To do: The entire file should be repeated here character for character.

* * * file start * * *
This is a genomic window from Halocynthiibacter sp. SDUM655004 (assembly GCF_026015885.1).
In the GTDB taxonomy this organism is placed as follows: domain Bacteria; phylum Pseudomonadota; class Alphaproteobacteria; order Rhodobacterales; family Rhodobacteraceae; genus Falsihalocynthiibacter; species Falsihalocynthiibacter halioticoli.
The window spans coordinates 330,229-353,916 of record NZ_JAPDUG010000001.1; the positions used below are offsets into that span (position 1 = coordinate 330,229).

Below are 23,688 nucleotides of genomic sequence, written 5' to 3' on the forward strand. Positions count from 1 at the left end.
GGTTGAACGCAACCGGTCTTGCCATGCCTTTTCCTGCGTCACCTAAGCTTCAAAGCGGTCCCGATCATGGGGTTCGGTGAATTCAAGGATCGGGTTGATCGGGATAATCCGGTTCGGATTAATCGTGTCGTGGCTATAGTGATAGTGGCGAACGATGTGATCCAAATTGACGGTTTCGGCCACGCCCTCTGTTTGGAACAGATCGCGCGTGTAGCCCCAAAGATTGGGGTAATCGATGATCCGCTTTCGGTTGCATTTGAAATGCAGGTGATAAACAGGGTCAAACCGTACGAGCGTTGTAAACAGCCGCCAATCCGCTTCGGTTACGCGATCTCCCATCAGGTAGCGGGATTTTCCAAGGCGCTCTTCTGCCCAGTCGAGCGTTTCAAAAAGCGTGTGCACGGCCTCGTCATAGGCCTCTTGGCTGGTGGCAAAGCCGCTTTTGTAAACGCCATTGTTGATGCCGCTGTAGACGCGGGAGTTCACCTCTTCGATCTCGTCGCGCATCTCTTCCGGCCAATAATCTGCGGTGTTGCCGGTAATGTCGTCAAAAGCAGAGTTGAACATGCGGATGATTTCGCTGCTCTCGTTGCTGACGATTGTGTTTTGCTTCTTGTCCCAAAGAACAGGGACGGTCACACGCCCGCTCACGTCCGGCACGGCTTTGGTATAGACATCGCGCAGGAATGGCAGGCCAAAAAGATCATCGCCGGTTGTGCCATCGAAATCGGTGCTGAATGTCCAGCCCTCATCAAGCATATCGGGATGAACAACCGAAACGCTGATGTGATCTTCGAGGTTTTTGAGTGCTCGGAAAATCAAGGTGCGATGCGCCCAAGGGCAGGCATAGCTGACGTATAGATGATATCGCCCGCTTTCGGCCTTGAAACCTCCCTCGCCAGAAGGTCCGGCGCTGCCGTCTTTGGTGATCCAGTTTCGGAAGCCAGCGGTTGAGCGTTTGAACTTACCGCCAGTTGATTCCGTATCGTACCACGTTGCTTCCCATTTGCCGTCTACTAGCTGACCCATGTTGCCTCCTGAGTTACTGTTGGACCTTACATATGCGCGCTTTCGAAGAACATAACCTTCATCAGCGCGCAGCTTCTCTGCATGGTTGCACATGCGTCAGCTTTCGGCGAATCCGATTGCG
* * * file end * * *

This is a genomic window from Halocynthiibacter sp. SDUM655004 (assembly GCF_026015885.1).
In the GTDB taxonomy this organism is placed as follows: domain Bacteria; phylum Pseudomonadota; class Alphaproteobacteria; order Rhodobacterales; family Rhodobacteraceae; genus Falsihalocynthiibacter; species Falsihalocynthiibacter halioticoli.
The window spans coordinates 330,229-353,916 of record NZ_JAPDUG010000001.1; the positions used below are offsets into that span (position 1 = coordinate 330,229).

Below are 23,688 nucleotides of genomic sequence, written 5' to 3' on the forward strand. Positions count from 1 at the left end.
GGTTGAACGCAACCGGTCTTGCCATGCCTTTTCCTGCGTCACCTAAGCTTCAAAGCGGTCCCGATCATGGGGTTCGGTGAATTCAAGGATCGGGTTGATCGGGATAATCCGGTTCGGATTAATCGTGTCGTGGCTATAGTGATAGTGGCGAACGATGTGATCCAAATTGACGGTTTCGGCCACGCCCTCTGTTTGGAACAGATCGCGCGTGTAGCCCCAAAGATTGGGGTAATCGATGATCCGCTTTCGGTTGCATTTGAAATGCAGGTGATAAACAGGGTCAAACCGTACGAGCGTTGTAAACAGCCGCCAATCCGCTTCGGTTACGCGATCTCCCATCAGGTAGCGGGATTTTCCAAGGCGCTCTTCTGCCCAGTCGAGCGTTTCAAAAAGCGTGTGCACGGCCTCGTCATAGGCCTCTTGGCTGGTGGCAAAGCCGCTTTTGTAAACGCCATTGTTGATGCCGCTGTAGACGCGGGAGTTCACCTCTTCGATCTCGTCGCGCATCTCTTCCGGCCAATAATCTGCGGTGTTGCCGGTAATGTCGTCAAAAGCAGAGTTGAACATGCGGATGATTTCGCTGCTCTCGTTGCTGACGATTGTGTTTTGCTTCTTGTCCCAAAGAACAGGGACGGTCACACGCCCGCTCACGTCCGGCACGGCTTTGGTATAGACATCGCGCAGGAATGGCAGGCCAAAAAGATCATCGCCGGTTGTGCCATCGAAATCGGTGCTGAATGTCCAGCCCTCATCAAGCATATCGGGATGAACAACCGAAACGCTGATGTGATCTTCGAGGTTTTTGAGTGCTCGGAAAATCAAGGTGCGATGCGCCCAAGGGCAGGCATAGCTGACGTATAGATGATATCGCCCGCTTTCGGCCTTGAAACCTCCCTCGCCAGAAGGTCCGGCGCTGCCGTCTTTGGTGATCCAGTTTCGGAAGCCAGCGGTTGAGCGTTTGAACTTACCGCCAGTTGATTCCGTATCGTACCACGTTGCTTCCCATTTGCCGTCTACTAGCTGACCCATGTTGCCTCCTGAGTTACTGTTGGACCTTACATATGCGCGCTTTCGAAGAACATAACCTTCATCAGCGCGCAGCTTCTCTGCATGGTTGCACATGCGTCAGCTTTCGGCGAATCCGATTGCG